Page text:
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Canku Ota

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(Many Paths)

An Online Newsletter Celebrating Native America


February 22, 2003 - Issue 81


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700 Gather for Inupiaq Celebration

by Joel Gay Anchorage Daily News

As We Drum, We Are One by Barbara LavalleeIn the time before time, the Inupiat neither drummed nor danced. Seeing their desperate plight, Eagle Mother had her son teach the people to build a large gathering house, to make drums to fill the hall with sound, and to create songs and dances that celebrate life.

Ever since, residents of Alaska's northern coast have congregated in midwinter to share the bounty of their world during three days of dancing, storytelling, Inupiaq games and feasting.

The messenger feast celebration, or Kivgiq (KIV-yik), died out for many years in the 20th century before being resumed in the late 1980s by North Slope Borough Mayor George Ahmaogak Sr. Starting today, the whaling captains of Barrow will keep the tradition alive by hosting Kivgiq.

Organizers expect nearly 20 dance troupes and 700 dancers from Alaska, Canada and possibly Russia, borough spokeswoman Margaret Opie said . "It'll be three days of celebration, from morning till 1 a.m.," she said.

Introductory festivities this morning culminate with the ceremonial lighting of a seal oil lamp. After welcoming addresses this afternoon, the festival continues almost nonstop for two more days.

Whale Sighting by Barbara LavalleeMost days begin with bartering and trading, storytelling sessions and clothing reviews. Dancing follows, and groups from Kotzebue, King Island and Savoonga, as well as all the North Slope villages are expected, Opie said. Inuit dancers from Canada and Russia also have been invited, and groups will fill the stage at Barrow High School every day.

The Kivgiq feast is Wednesday afternoon, and entire villages are contributing to the potluck.

"The response from the villages has just been great," Opie said. In the past, tables have been laden with muktuk and whale meat, seal flipper, polar bear and a wide range of fish, foul and game.

There should be plenty of whale to go around. The fall bowhead whaling season was good for North Slope crews, most of which landed their quotas.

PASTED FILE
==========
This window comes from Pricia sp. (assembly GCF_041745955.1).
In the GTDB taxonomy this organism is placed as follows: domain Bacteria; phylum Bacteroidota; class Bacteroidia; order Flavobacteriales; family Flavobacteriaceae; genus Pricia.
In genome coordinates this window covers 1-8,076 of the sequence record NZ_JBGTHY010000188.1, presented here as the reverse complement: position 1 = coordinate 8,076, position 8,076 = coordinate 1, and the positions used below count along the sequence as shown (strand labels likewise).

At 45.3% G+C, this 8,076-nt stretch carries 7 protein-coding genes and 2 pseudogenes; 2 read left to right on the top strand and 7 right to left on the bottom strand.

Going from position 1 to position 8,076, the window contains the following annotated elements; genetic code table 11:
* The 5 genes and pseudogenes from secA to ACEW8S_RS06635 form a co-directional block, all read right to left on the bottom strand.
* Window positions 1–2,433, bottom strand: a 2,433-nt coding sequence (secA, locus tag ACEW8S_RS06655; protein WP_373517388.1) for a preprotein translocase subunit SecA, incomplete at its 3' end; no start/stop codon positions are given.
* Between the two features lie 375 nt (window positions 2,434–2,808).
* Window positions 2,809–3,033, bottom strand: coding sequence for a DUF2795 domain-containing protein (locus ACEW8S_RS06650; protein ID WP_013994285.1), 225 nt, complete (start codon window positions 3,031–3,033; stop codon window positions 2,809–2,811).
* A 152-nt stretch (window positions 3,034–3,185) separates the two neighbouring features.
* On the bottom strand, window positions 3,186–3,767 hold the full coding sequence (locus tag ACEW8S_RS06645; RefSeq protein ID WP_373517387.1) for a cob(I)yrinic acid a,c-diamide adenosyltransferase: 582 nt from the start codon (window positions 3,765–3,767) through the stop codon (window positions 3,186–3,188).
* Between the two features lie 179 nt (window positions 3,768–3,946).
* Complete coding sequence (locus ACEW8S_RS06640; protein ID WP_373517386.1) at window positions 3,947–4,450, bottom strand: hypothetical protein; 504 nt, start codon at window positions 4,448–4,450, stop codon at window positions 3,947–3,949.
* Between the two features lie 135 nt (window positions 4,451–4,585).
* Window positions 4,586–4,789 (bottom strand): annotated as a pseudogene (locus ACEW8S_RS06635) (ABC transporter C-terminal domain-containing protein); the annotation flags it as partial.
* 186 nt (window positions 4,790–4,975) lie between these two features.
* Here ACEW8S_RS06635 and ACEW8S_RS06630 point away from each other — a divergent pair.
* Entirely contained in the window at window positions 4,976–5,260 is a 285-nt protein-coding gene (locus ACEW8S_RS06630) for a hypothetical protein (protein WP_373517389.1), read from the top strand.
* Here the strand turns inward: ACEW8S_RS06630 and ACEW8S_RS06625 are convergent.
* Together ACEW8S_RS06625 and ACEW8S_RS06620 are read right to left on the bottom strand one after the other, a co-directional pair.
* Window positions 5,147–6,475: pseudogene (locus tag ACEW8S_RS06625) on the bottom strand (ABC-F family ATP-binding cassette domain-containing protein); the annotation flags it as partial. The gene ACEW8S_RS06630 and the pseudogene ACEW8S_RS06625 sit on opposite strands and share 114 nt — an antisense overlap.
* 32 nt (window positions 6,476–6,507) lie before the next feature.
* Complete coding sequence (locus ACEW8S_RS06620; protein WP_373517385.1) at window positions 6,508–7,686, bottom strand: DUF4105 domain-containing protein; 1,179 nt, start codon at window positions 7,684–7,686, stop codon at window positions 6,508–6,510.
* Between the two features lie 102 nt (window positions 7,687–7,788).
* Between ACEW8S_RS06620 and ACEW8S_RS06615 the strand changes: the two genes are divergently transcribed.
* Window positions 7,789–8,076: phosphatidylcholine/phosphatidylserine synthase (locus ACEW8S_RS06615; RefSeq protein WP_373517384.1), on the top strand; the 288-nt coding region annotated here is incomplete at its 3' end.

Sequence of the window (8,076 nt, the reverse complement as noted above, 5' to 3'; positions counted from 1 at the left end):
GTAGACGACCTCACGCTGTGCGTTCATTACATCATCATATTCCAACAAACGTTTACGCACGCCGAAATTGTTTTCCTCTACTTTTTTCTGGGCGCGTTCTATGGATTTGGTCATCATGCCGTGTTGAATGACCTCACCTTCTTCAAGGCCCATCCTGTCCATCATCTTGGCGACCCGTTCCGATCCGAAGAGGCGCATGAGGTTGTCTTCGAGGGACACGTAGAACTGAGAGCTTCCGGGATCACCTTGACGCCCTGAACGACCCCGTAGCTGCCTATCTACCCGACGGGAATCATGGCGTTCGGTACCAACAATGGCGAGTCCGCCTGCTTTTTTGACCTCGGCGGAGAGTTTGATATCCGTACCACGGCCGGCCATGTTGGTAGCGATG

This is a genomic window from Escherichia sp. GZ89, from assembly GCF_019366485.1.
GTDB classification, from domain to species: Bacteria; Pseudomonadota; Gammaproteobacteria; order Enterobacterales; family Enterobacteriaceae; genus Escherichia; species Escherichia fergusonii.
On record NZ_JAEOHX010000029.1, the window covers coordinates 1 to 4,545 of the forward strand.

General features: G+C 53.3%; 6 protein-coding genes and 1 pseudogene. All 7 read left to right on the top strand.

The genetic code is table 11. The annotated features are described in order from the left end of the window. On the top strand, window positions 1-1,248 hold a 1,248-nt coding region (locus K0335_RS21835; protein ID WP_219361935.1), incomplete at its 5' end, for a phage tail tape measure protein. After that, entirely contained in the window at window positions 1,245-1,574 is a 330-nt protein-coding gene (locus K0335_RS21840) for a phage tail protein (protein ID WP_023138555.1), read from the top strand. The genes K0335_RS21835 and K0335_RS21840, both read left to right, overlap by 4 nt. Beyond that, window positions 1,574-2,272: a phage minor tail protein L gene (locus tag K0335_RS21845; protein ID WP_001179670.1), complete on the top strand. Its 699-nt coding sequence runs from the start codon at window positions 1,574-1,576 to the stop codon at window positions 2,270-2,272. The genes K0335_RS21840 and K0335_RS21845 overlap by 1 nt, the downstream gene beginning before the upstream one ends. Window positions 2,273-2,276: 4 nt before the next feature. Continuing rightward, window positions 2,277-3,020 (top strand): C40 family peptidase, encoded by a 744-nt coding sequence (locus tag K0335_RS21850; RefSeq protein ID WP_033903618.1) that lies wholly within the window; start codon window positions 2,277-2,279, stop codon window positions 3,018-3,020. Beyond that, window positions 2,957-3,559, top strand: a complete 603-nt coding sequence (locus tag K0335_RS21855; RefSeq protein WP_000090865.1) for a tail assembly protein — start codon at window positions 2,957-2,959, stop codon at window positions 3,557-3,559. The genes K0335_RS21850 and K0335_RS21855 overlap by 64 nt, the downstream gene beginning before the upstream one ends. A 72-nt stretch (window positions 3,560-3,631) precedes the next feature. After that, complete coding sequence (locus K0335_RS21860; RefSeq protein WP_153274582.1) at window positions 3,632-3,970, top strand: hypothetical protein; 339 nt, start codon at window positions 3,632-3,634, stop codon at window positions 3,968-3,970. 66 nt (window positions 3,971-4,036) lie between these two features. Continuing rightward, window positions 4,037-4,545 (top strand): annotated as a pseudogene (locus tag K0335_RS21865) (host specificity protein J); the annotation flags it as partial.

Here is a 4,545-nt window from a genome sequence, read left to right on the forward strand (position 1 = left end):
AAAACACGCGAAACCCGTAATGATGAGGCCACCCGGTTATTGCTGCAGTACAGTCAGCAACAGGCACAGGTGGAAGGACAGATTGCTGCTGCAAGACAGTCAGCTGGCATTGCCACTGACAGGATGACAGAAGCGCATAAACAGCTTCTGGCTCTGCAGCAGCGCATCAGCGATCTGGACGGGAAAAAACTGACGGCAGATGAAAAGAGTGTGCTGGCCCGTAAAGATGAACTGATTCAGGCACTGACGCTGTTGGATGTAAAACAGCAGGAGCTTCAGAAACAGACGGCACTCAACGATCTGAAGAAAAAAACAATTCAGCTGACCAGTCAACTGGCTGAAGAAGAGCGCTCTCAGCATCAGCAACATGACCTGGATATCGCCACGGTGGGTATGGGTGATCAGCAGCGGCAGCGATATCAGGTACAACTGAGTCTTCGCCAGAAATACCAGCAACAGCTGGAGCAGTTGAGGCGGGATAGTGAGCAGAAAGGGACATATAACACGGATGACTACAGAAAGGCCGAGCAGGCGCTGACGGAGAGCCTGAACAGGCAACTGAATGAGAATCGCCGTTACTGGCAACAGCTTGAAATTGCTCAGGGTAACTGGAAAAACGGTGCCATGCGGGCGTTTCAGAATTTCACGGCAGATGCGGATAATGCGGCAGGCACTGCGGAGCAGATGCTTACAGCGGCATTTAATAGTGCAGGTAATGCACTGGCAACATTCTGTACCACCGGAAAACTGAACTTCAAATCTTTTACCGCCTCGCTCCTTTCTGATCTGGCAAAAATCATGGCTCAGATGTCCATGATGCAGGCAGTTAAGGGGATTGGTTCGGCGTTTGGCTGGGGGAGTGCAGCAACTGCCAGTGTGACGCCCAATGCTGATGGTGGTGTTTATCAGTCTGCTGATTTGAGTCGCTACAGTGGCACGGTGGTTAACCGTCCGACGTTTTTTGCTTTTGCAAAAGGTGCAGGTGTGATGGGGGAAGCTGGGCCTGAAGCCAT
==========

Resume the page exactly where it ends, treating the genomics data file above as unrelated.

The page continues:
Up, Up, and Away by Barbara LavalleeThe whaling captains have an additional reason to celebrate this year, after the International Whaling Commission last fall extended the bowhead quota by five years. The hunt had been jeopardized when Japan led a coalition of nations in opposing the subsistence quota of 51 bowheads a year. The coalition dissolved in the face of international political pressure led by the United States.

The Alaska Eskimo Whaling Commission holds its annual meeting immediately after the Kivgiq.

Barrow was busy last week as organizers found rooms for nearly 700 dancers, stockpiled incoming food and read through the "What Kivgiq Means To Me" essay contest. "We're pretty upbeat," Opie said.

The sun started coming again in late January, and temperatures have been dropping to a bearable minus 20, she said, which should make Kivgiq visitors' stay pleasant. "If the wind's not blowing, it's not bad."




Iñupiaq History, Language and Culture
The mission of the Iñupiat History, Language and Culture (IHLC) division is to document, preserve, and perpetuate the history, language and culture of the North Slope region and to ensure that cultural issues are given appropriate consideration during the planning process. IHLC’s actions help fulfill the borough’s founding commitment to its Iñupiaq heritage and to protect cultural and subsistence resources for all residents of the North Slope.
editor's note: Check out the videos!


Kivgiq is a three-day, mid-winter festival held in Barrow that features dancing, trading, story-telling, gift-giving, Eskimo games, a traditional foot race and feasting.


Kivgiq 2003

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